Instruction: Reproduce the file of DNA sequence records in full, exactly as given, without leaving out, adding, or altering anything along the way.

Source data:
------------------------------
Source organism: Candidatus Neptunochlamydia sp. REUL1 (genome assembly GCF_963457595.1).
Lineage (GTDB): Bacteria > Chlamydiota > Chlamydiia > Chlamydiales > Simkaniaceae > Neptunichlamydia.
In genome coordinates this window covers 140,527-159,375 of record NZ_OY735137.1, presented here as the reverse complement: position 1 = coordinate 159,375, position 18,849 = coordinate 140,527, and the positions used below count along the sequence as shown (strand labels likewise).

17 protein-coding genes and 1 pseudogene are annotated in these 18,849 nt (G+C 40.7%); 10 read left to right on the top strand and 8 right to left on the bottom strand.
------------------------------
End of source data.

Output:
Source organism: Candidatus Neptunochlamydia sp. REUL1 (genome assembly GCF_963457595.1).
Lineage (GTDB): Bacteria > Chlamydiota > Chlamydiia > Chlamydiales > Simkaniaceae > Neptunichlamydia.
In genome coordinates this window covers 140,527-159,375 of record NZ_OY735137.1, presented here as the reverse complement: position 1 = coordinate 159,375, position 18,849 = coordinate 140,527, and the positions used below count along the sequence as shown (strand labels likewise).

17 protein-coding genes and 1 pseudogene are annotated in these 18,849 nt (G+C 40.7%); 10 read left to right on the top strand and 8 right to left on the bottom strand.